There is a real need for a simple, solid grinder in the $300 range that fits between the cheaper Baratza models and the more expensive Mazzers. Unfortunately, the Rocky is not it.
Positive Product Points
Decent price for a burr espresso grinder. Looks match the Rancilio Silvia nicely. Doserless model available.
Negative Product Points
Poor quality. Cheap plastic parts. Too much play in the grind adjustment. Static in the chute. Difficult to clean chute.
I had recently purchased a Rancilio Silvia espresso machine and was very impressed with the overall build quality. I used it with a Starbucks Barista grinder and it has served me well but I felt it was time to upgrade my grinder to take my espresso to the next level. When it came time to buy, the Rocky was my first choice. I read good things about the Rocky and the price was right so I assumed it would be a good match for the Silvia. I expected it would be built with the same quality and ruggedness.
My first impression was a good one since at first glance it appears rugged and heavy like the Silvia. The outer case is stainless steel and the motor is large. Many people have commented that it is "built like a tank". On closer observation, I have to disagree. Big motors are cheap and adding a stainless steel cover is more for looks than durability. The heart of the grinder is in the burrs and adjustment mechanism, and this is where the Rocky falls short. The burrs are rather small and soft compared to other grinders (like the Mazzers). The upper burr height is adjusted by turning the cheap plastic hopper. The grind steps are determined by a plastic pin falling into a series of plastic holes. There is far too much play in this type of arrangement. I understand the play can be reduced by adding tape, but still, I expected something better from Rancilio.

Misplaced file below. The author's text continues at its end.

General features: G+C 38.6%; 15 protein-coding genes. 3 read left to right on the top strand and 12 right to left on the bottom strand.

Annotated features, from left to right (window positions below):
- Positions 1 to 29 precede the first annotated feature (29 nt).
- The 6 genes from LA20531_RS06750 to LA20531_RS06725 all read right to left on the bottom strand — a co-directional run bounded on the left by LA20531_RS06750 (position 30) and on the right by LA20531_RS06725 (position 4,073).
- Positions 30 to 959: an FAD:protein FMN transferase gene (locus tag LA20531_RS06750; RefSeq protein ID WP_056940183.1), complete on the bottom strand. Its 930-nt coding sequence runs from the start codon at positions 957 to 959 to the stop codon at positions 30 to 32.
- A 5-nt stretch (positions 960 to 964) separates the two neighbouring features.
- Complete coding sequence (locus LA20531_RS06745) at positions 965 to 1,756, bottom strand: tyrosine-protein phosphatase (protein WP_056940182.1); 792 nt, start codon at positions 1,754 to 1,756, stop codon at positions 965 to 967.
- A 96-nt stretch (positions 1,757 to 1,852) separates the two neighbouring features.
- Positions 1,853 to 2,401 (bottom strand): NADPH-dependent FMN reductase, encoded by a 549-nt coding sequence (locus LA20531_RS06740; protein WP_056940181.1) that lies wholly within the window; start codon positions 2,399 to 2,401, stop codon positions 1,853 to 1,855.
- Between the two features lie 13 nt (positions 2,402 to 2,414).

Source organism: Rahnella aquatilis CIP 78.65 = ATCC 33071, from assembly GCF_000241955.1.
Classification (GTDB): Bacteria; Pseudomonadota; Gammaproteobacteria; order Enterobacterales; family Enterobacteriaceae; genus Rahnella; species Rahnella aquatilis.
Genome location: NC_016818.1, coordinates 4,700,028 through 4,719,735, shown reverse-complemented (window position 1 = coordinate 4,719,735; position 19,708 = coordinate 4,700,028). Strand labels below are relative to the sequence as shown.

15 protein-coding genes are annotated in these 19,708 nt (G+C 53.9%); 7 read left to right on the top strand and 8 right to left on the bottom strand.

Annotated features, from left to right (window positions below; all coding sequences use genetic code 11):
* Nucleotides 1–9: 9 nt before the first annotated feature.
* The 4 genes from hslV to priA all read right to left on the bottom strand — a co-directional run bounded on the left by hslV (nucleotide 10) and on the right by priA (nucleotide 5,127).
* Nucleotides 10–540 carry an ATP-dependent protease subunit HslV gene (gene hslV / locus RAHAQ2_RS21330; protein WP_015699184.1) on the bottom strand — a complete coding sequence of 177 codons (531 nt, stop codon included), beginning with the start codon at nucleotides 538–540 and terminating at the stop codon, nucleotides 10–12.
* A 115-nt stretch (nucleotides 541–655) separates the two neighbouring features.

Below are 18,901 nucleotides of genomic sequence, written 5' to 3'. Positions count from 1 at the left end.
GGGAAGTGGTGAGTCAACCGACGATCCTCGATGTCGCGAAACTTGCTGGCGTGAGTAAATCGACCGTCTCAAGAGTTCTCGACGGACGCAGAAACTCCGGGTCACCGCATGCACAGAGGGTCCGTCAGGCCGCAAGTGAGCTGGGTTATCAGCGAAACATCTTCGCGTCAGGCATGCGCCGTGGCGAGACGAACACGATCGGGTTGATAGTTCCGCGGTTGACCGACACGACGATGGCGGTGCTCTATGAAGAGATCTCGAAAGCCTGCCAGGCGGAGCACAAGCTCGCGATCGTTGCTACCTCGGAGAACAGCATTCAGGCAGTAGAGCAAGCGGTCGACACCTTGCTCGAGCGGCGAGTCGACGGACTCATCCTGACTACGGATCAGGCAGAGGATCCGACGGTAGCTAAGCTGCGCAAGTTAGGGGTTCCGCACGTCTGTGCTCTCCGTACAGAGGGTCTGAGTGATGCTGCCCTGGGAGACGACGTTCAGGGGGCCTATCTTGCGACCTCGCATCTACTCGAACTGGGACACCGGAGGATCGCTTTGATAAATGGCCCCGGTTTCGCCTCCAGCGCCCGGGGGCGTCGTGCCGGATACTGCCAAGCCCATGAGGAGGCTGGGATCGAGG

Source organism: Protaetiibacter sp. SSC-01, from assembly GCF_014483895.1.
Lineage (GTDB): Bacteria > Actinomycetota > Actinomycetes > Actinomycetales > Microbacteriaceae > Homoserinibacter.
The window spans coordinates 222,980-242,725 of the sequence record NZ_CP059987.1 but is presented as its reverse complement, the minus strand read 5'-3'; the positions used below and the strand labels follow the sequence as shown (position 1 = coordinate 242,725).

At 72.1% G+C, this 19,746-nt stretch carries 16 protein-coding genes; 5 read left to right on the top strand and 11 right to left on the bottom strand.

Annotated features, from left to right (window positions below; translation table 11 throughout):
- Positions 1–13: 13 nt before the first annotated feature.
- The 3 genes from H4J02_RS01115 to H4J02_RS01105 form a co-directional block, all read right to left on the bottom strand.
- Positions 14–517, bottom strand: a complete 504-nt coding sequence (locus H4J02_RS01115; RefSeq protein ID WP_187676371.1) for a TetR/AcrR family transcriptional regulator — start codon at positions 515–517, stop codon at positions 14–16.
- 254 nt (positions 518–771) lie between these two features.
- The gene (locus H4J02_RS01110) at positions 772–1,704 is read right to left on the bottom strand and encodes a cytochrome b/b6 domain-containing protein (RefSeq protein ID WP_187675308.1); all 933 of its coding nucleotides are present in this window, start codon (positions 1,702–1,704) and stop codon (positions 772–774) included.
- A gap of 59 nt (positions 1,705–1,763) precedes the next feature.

On the positive side, the doserless model suits me well. I like the simple removable portafilter holder. The exit chute is a bit annoying. Once again, it's cheap plastic that attracts static. Also, they screwed it in place so it can't be removed to clean the stale grounds that collect. A simple "flip-up" metal chute would have been so much better. I'm starting to wonder, did the same company design this grinder that made my Silvia?
After adding my beans and doing a few test grinds, I proceeded to find my "zero point" and back-off to the recommend number of steps for an average "fine" espresso grind. Unfortunately, the burrs were not properly aligned at the factoy (not parallel) and despite repeated efforts, I could not get a grind finer than I would use for drip coffee. I returned the grinder to the store where I purchased it. They did a quick check, confirmed my observations and offered me a new one.
My experience with the Rocky lead me to look at other grinders. I ended up buying the Mazzer Mini and couldn't be happier with my decision. The Mini is the grinder that Rancilio "should" have built to accompany the Silvia.
Bought it from a local retailer in Montreal (Cafe Union). Glad I did since they took it back for a full refund after it was determined to be defective.